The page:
AFRICAN countries like Burundi and Somalia garner consistently negative press. Eritrea, on the other hand, garners consistently zero press.
Perhaps this is because the International Press Freedom Index ranks Eritrea’s freedom of press as dead last in the world — below that of even North Korea. It is not then entirely surprising that one of the first articles I find about the country describes it as the “North Korea of Africa”. Another discusses how Eritrea has the second largest standing army relative to general population, right behind North Korea.
These are not normally two statistics that would inspire one to visit a country. But I also stumble upon a Lonely Planet review that describes the capital, Asmara, as “like a film set from an early Italian movie.”
So which is it: North Korea? Or Naples?
Visiting Africa’s Hermit Kingdom
When I first call the Eritrean embassy in Washington, the man on the other end of the phone does not sound hopeful.
“So, you do not have any family in Eritrea?
“What about an organization to sponsor you?”
“What about Eritrean friends in the country?”
“Okay… well, this could be challenging.”
The central government in Asmara issues all visas. US-Eritrea relations are strained at best, rocky at worst, making it difficult for even American-Eritreans to obtain visas. Tourism is virtually non-existent.
When I receive a call from a random Washington DC phone number six weeks later, the same gentleman at the embassy seems as surprised as I am: “They gave you a visa.”
On the Ground
Other travelers warn me about the airport. Every penny of currency will be counted, every picture on my camera checked, every serial number of every device recorded.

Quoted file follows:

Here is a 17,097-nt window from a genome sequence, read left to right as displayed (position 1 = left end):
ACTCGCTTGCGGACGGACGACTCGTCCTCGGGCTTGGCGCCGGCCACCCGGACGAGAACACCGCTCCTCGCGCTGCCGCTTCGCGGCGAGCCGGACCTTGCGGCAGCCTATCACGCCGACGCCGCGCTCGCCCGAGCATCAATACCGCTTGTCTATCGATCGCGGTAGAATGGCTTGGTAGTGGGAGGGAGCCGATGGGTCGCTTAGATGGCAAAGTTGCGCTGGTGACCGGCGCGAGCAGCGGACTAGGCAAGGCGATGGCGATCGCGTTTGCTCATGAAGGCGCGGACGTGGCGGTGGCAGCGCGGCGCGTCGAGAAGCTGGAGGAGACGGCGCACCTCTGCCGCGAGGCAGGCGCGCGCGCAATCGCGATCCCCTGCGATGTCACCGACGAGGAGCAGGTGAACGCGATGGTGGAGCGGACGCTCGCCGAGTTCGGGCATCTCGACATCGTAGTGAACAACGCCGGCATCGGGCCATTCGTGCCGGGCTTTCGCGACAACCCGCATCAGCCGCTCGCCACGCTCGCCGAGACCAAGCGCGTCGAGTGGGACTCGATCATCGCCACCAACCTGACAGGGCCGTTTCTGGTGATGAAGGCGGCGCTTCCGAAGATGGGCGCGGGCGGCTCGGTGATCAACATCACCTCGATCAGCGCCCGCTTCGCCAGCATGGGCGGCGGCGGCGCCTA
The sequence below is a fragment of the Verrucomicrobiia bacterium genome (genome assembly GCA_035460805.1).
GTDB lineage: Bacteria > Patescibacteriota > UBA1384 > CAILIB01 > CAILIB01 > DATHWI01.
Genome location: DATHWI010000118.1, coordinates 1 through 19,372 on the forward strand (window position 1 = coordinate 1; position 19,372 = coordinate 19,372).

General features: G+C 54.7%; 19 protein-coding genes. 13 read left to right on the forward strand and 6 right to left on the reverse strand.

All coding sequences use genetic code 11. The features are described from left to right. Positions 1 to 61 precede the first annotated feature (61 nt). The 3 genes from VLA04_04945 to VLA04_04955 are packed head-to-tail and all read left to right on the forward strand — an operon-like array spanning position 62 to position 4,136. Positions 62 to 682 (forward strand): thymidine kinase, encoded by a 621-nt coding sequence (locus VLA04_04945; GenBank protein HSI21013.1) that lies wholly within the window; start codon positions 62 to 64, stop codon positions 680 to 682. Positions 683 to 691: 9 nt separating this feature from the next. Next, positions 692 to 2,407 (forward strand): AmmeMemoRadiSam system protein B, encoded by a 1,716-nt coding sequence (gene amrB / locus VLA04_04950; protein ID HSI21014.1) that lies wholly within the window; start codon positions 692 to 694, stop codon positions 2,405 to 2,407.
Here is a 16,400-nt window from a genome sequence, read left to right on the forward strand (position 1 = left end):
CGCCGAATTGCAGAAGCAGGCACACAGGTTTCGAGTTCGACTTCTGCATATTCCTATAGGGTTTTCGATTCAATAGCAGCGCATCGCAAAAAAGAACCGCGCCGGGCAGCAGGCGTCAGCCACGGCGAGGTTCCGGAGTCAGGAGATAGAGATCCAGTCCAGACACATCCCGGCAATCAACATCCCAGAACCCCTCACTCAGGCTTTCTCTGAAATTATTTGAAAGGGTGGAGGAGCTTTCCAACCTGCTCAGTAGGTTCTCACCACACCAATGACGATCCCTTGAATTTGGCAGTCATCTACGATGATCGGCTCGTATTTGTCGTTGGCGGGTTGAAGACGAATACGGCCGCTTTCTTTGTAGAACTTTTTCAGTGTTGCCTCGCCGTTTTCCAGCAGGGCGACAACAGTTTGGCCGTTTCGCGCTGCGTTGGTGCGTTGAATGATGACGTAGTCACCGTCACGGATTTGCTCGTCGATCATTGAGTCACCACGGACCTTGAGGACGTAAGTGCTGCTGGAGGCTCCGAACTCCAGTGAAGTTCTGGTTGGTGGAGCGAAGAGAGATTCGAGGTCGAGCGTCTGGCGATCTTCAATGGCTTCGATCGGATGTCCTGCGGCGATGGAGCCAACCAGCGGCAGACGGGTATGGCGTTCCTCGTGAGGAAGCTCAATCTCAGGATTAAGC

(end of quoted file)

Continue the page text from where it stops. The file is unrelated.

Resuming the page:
I make it from the plane to the parking lot in 10 minutes flat.
After a quick nap, I venture out to the streets of Asmara with two Eritrean friends of friends. The ever-optimistic US State Department told me to expect the following:
“The Government of Eritrea is arming its citizens with automatic rifles to form citizen militias.”
“Crime in Asmara has increased as a result of deteriorating economic conditions accompanied by persistent food, water, and fuel shortages, and rapid price inflation.”
“The Eritrean government-controlled media frequently broadcast anti-U.S. rhetoric.”
The first Eritreans I encounter, on the other hand, have this to say, after they recovered from their initial shock of meeting an American tourist wandering the streets:
“San Francisco is my favorite city in America!”
“I lived in Houston for a few years; I would never walk in the city at night. Here I always do.”
Someone in the Eritrean anti-American propaganda department needs to be fired.
Unlike North Korea, I was able to freely wander around Asmara at all hours of the day and night and speak to whomever I wished.
Italy controlled Eritrea from 1890 until WWII when the British awarded Eritrea to Ethiopia. Ethiopia annexed Eritrea as a province 10 years later, sparking a 30 year war for independence between Eritrea (population: 6M) and Ethiopia (population: 94M).